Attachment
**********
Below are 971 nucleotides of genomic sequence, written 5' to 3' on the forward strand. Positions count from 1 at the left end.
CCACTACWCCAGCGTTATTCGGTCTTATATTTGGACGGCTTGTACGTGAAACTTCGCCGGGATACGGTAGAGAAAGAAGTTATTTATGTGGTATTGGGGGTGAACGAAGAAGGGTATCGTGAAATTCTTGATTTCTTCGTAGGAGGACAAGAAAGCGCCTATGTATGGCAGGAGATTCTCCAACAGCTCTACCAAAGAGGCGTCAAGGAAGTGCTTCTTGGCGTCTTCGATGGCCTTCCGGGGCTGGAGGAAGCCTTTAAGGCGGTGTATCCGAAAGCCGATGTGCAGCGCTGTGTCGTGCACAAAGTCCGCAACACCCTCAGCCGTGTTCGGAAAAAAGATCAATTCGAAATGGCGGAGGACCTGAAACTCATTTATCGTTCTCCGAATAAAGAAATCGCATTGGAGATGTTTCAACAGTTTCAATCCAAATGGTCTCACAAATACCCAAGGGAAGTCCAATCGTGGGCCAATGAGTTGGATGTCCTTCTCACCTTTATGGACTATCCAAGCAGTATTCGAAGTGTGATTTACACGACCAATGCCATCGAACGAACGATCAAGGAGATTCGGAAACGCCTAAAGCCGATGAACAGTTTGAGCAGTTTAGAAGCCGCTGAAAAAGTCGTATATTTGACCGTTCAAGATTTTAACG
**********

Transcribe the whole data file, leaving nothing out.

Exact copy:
Below are 971 nucleotides of genomic sequence, written 5' to 3' on the forward strand. Positions count from 1 at the left end.
CCACTACWCCAGCGTTATTCGGTCTTATATTTGGACGGCTTGTACGTGAAACTTCGCCGGGATACGGTAGAGAAAGAAGTTATTTATGTGGTATTGGGGGTGAACGAAGAAGGGTATCGTGAAATTCTTGATTTCTTCGTAGGAGGACAAGAAAGCGCCTATGTATGGCAGGAGATTCTCCAACAGCTCTACCAAAGAGGCGTCAAGGAAGTGCTTCTTGGCGTCTTCGATGGCCTTCCGGGGCTGGAGGAAGCCTTTAAGGCGGTGTATCCGAAAGCCGATGTGCAGCGCTGTGTCGTGCACAAAGTCCGCAACACCCTCAGCCGTGTTCGGAAAAAAGATCAATTCGAAATGGCGGAGGACCTGAAACTCATTTATCGTTCTCCGAATAAAGAAATCGCATTGGAGATGTTTCAACAGTTTCAATCCAAATGGTCTCACAAATACCCAAGGGAAGTCCAATCGTGGGCCAATGAGTTGGATGTCCTTCTCACCTTTATGGACTATCCAAGCAGTATTCGAAGTGTGATTTACACGACCAATGCCATCGAACGAACGATCAAGGAGATTCGGAAACGCCTAAAGCCGATGAACAGTTTGAGCAGTTTAGAAGCCGCTGAAAAAGTCGTATATTTGACCGTTCAAGATTTTAACG